This past week I was working with a client to help setup a DEV and QA SCSM environment for their testing and validation. To ensure their DEV environment was configured exactly like PROD, we wanted to copy the PROD database from PROD to DEV. Since Microsoft has the instructions posted on TechNet (found here
), I figured this would be a pretty straightforward task, right?
Well...yes and no. The instructions are correct in getting the PROD database moved over to DEV, but what if your DEV environment is in a totally different, untrusted domain than PROD?
If this is the case for you, what you'll find is that when the database has been moved over to DEV, since all the user accounts are from the PROD domain, there doesn't exist a user in the database that allows you access to login to the console! So now what? Below you'll find step-by-step instructions on how you can modify User Role access right from within the CMDB directly.
NOTE: This is provided "AS-IS" with no warranties at all.
1. The TechNet article describes how to backup and restore the PROD database into your DEV environment. So at this point, the assumption is you have the PROD ServiceManager database in DEV and you have full permissions to the database itself. These actions are being performed against the database in DEV, not PROD.
2. Open up SQL Server Management Studio (SSMS) and connect to the server that is hosting the ServiceManager database.
3. Find the ServiceManager database and under the Tables section, find the "dbo.AzMan_Role_SIDMember" table. Right-click on the table and choose "Select Top 1000 Rows". You should get an output similar to the screenshot below.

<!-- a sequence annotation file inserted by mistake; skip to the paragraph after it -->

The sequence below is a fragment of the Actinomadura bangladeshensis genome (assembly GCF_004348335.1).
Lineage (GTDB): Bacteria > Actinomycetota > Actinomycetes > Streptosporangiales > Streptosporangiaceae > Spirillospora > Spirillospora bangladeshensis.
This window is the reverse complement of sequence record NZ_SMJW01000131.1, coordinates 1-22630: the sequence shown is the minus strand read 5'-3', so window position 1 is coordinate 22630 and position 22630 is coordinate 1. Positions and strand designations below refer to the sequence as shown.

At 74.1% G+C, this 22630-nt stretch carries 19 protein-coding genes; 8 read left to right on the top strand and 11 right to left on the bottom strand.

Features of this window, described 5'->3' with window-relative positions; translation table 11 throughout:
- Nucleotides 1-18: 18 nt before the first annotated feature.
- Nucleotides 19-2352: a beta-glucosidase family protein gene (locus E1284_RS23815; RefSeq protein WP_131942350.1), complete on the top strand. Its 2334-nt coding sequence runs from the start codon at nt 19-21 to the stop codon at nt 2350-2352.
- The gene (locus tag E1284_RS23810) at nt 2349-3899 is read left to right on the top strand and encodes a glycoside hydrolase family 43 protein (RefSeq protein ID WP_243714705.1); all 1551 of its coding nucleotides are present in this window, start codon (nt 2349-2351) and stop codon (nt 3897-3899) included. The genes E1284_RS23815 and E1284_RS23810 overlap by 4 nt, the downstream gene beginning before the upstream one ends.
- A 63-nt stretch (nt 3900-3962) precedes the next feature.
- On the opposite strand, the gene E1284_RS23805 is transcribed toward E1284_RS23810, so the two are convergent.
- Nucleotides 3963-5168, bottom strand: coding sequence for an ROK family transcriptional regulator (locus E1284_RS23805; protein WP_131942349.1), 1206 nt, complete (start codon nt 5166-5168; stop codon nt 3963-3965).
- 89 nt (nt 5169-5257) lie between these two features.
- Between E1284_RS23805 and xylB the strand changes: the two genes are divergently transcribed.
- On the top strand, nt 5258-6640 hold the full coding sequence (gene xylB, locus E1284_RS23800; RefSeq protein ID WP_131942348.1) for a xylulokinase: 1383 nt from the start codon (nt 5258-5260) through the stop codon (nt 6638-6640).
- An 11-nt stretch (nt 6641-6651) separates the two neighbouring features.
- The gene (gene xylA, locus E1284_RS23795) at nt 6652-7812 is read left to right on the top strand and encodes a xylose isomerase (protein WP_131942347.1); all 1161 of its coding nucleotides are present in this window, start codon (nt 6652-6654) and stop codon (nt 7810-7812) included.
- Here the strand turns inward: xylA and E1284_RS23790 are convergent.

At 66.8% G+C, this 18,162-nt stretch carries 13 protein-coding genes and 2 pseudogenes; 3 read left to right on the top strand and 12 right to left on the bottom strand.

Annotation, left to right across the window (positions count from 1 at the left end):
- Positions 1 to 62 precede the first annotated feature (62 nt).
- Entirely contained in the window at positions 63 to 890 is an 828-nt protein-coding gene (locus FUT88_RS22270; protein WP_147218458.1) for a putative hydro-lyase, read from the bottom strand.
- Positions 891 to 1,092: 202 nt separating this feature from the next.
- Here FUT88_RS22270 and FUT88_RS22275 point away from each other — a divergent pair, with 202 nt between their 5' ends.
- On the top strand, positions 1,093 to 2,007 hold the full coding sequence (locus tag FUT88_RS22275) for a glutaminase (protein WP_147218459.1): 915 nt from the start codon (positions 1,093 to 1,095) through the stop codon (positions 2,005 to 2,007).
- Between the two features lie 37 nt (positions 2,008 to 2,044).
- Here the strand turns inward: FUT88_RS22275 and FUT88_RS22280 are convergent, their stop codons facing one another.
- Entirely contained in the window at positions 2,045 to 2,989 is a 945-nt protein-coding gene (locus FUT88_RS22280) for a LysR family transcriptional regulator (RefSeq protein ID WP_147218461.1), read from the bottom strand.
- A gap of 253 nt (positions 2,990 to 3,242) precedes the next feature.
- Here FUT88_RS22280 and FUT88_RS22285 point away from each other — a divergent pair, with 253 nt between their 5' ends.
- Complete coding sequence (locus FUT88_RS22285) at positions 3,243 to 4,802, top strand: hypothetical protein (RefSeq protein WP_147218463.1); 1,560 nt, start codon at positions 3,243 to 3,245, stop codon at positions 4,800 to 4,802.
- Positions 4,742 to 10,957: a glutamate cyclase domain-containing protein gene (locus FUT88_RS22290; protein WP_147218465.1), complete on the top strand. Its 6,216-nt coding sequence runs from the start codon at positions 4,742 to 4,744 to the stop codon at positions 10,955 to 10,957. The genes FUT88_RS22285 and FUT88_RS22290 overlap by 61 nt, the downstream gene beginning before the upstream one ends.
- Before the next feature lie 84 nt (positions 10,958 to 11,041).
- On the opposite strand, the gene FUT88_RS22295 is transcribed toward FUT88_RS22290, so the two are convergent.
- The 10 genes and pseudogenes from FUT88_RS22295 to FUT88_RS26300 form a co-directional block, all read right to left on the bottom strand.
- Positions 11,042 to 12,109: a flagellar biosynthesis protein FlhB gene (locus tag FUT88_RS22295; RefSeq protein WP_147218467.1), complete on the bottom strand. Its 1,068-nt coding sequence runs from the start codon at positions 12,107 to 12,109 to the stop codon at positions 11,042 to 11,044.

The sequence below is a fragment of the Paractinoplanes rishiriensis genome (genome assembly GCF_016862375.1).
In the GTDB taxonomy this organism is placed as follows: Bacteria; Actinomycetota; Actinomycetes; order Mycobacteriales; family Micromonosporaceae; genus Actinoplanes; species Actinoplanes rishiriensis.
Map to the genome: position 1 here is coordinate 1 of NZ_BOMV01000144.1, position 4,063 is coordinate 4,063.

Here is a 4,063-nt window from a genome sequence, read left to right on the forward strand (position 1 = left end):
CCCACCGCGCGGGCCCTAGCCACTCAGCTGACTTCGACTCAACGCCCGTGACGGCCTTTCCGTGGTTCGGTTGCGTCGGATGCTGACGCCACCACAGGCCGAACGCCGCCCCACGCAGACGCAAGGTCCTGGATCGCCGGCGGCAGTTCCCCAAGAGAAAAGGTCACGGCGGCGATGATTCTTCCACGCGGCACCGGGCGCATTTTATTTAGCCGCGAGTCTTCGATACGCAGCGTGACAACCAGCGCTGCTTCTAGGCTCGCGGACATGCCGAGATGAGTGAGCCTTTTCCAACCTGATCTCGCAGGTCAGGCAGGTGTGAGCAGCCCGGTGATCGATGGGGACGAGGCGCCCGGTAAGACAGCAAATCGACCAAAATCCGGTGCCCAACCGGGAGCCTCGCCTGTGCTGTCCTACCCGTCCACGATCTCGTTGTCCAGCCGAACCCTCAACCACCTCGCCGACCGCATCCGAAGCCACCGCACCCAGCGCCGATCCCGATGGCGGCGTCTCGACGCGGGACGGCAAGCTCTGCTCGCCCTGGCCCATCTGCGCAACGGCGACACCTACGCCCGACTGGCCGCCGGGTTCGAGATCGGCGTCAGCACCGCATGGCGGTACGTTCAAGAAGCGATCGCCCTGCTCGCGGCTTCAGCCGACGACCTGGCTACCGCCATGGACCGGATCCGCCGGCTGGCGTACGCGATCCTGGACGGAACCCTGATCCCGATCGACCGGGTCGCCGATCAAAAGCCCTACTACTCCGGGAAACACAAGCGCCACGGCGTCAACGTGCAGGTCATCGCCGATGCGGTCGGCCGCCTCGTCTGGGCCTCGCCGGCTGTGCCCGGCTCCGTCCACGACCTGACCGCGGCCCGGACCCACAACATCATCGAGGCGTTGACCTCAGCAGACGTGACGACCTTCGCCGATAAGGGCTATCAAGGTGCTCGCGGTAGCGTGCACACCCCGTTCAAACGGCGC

Let's take a minute to understand what this table is showing us. We'll start with the second column (MemberSID). This column stores the AD SID of the User or Group that has some sort of role assignment set in SCSM. The SID is stored in hexadecimal format. The first column (RoleID) indicates what type of role the User or Group is assigned to. This ID joins back to the "dbo.AzMan_AzRoleAssignment" table. If you select from that table you will see something similar to this:
So if you look at the yellow highlighted record, you will see that ID 2 is the Administrators role. If we look back at the first table, the record highlighted in green, we'll see that User or Group 0x01050000000000051500000020433C2971BE009D6D9DBE853A400000 has a RoleID of 2, meaning they are assigned to the Administrators group in SCSM. Still with me?
4. So what we need to do is get the SID of a User/Group in the DEV domain, in hexadecimal format, and add a record for that user to the AzMan_Role_SIDMember table. To do that, we first need to know the SID of the User/Group that we wish to grant Admin access to in DEV SCSM. To do this, we can run the following PowerShell command to get the SID of our User or Group (highlighted in yellow below).
5. Once we have the SID, we need to convert it to hexadecimal. For that, we can also run a PowerShell script that will do the conversion for us. Simply enter the SID into the $sidstring variable (highlighted in green) and it will output the hexadecimal equivalent (highlighted in yellow).
6. Jump back to SSMS. Now all we need to do is insert a record into the AzMan_Role_SIDMember table by using the following SQL command. You will notice the value highlighted in yellow is the same output from the previous PowerShell command with "0x" in front of it.
And that's it! You show now be able to access the console without issues.
Until the Whole World Hears,